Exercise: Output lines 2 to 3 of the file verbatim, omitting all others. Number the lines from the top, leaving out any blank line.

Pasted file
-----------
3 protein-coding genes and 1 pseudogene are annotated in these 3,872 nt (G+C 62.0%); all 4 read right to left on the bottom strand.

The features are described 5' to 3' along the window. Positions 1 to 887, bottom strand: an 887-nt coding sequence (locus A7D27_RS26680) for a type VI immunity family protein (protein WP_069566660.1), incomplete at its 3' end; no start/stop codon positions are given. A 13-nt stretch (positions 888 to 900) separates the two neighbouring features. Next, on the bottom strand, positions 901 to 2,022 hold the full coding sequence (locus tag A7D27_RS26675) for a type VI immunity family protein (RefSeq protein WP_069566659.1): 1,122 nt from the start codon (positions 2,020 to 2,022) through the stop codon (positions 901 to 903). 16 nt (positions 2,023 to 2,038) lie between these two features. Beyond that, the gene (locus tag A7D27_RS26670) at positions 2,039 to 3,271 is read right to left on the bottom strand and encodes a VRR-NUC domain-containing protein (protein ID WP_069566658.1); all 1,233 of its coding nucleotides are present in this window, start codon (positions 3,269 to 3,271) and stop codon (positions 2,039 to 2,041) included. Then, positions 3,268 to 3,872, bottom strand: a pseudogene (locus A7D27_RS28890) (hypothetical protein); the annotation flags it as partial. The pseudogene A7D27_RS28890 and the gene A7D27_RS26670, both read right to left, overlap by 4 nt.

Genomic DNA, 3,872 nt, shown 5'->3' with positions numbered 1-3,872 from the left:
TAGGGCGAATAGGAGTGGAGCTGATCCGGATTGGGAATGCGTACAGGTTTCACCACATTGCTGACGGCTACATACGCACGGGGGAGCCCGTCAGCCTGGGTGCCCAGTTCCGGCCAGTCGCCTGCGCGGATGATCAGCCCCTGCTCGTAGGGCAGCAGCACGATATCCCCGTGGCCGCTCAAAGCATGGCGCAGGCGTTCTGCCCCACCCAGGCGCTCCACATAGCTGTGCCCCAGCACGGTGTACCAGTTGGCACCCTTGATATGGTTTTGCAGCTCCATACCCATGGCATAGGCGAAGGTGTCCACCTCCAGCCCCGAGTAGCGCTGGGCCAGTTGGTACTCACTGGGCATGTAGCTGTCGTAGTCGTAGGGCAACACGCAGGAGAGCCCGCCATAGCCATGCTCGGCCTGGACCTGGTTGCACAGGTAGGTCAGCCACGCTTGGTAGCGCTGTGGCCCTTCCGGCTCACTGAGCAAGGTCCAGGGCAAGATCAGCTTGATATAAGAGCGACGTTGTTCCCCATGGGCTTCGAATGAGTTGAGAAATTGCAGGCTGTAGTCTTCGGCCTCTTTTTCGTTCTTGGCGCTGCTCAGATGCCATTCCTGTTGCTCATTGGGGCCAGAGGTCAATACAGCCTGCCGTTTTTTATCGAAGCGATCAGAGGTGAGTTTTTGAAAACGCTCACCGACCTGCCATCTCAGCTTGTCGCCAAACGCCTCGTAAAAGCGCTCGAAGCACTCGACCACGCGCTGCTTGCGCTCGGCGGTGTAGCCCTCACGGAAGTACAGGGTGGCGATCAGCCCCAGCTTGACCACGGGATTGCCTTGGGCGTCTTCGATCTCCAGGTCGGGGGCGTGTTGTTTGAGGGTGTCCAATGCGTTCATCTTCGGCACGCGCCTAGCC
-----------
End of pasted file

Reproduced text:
The features are described 5' to 3' along the window. Positions 1 to 887, bottom strand: an 887-nt coding sequence (locus A7D27_RS26680) for a type VI immunity family protein (protein WP_069566660.1), incomplete at its 3' end; no start/stop codon positions are given. A 13-nt stretch (positions 888 to 900) separates the two neighbouring features. Next, on the bottom strand, positions 901 to 2,022 hold the full coding sequence (locus tag A7D27_RS26675) for a type VI immunity family protein (RefSeq protein WP_069566659.1): 1,122 nt from the start codon (positions 2,020 to 2,022) through the stop codon (positions 901 to 903). 16 nt (positions 2,023 to 2,038) lie between these two features. Beyond that, the gene (locus tag A7D27_RS26670) at positions 2,039 to 3,271 is read right to left on the bottom strand and encodes a VRR-NUC domain-containing protein (protein ID WP_069566658.1); all 1,233 of its coding nucleotides are present in this window, start codon (positions 3,269 to 3,271) and stop codon (positions 2,039 to 2,041) included. Then, positions 3,268 to 3,872, bottom strand: a pseudogene (locus A7D27_RS28890) (hypothetical protein); the annotation flags it as partial. The pseudogene A7D27_RS28890 and the gene A7D27_RS26670, both read right to left, overlap by 4 nt.

Genomic DNA, 3,872 nt, shown 5'->3' with positions numbered 1-3,872 from the left: